Healthcare's Approach to Back Pain Contributes to Opioid Crisis


Although the pain in the lower back is best treated with exercise, education, and physical therapy, the US healthcare system seems to prefer the prescription of opioids.

Lower back pain is a common ailment that nearly 80% of all adults will experience at some point. It's also one of the most common reasons that adults visit a doctor and the number one reason for disability. Back pain also happens to be a representation of everything that is wrong with the US, including its role in the opioid epidemic.

Everyone who has experienced pain in the lower back understands how the pain can be debilitating. Even the smallest point of pain ends up becoming excruciating over the prolonged course of a day. Daily activities such as work and sleep only exacerbate the pain. In a desperate attempt to fix the pain, people are often pleading with their doctors to offer a solution. This pressure places doctors in a precarious situation that has led to some very poor and devastating treatment options.

The prescription of opioids to treat this epidemic of pain in the lower back has been one of the worst treatment choices. Patients take these drugs on good faith that their doctors made the right decision. A significant number of doctors throughout the country thought that this prescription was the best way to fight their patients' back pain. In fact, pain in the lower back became one of the most common justifications for the prescription of opioids to patients. The only issue is that no scientific evidence has been released proving the effectiveness of this treatment plan on pain in the lower back.

Opioids are only capable of masking the pain from which patients suffer. Although this masking may provide a respite from the excruciating pain, the source of this issue isn't being treated. This decision is akin to turning up a car's radio to tune out the noise coming from a malfunctioning engine. The root cause of the problem isn't being addressed in either scenario. Prescribing opioids for pain in the lower back isn't solving the problem long term. Unfortunately, this overprescription has led to one of the worst epidemics of drug addiction in the country.

The Lancet published three papers last year that examined the global dilemma regarding the treatment and prevention of pain in the lower back. One of the papers focuses on the prevalence of these pain killers in the treatment of pain in the lower back. The paper confirms that the prescription of opioids is apparent across every income setting. Some of the common problems mentioned in the article include the liberal use of surgery, spinal injections, and opioids.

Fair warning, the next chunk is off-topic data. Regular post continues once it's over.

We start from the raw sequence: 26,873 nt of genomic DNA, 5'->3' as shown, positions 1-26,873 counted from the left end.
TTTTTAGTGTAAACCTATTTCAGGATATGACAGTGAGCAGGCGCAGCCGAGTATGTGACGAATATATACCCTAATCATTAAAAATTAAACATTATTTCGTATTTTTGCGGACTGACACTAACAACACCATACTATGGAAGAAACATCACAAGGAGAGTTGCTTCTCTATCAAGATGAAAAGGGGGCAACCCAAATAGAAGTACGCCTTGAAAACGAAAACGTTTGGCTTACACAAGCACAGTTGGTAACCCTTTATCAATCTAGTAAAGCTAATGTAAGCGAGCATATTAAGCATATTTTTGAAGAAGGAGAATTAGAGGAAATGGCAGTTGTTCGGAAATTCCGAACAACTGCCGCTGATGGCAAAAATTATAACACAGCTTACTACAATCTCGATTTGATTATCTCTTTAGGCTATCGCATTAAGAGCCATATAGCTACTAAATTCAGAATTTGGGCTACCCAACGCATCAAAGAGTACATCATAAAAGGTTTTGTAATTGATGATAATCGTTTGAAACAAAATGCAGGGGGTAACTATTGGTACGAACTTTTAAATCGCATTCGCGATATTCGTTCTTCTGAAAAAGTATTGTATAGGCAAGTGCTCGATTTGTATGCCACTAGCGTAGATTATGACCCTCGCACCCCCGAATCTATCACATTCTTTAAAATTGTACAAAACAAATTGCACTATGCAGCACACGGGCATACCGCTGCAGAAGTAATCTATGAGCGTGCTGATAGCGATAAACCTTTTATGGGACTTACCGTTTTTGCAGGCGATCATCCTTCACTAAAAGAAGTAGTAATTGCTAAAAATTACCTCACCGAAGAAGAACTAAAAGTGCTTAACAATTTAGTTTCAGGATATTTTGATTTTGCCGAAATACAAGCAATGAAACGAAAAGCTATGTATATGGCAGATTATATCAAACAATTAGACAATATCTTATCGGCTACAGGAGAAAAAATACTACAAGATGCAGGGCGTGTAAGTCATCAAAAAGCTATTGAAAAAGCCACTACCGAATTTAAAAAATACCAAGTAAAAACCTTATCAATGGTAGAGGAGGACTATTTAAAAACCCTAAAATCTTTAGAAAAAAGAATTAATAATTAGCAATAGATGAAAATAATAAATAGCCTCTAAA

In reality, the best treatment for pain in the lower back requires a combination of proper exercise and extensive education. The overprescription of opioids has only led to more pain through drug addictions, overdoses, and collateral damage. Despite the public awareness of these problems, health plans are still subsidizing non-evidence-based treatments like the prescription of opioids. This focused coverage makes it harder for patients to afford evidence-based treatments like physical therapy. As health plans put a lesser focus on these treatments, they are significantly more expensive.

At first, this situation doesn't seem to make any sense. After some careful analysis, however, it is clear where the motivation is derived. For the companies that offer health insurances plans, pills offer much more potential profit than physical therapy. This reality also sheds light on the fact that three of the largest pharmacy managers in the country merged with large insurance carriers.

The healthcare system in the United States is built upon an unethical foundation of incentives that encourage patients to make the wrong decisions. The insurance carriers are the ones who end up profiting in the end. These organizations are negotiating prices with pharmaceutical companies and health systems. Through a twisted series of events, the healthcare system has been structured to champion profits for private companies over the health of individuals.

It is estimated that 700,000 citizens will die from opioid pill overdoses in the period between 2015 and 2025. This stunning number should be a wake-up call that encourages everyone to understand the connection between health plans, insurance carriers, and the opioid epidemic. The only way to get out of this dilemma is by treating the addiction at its root.

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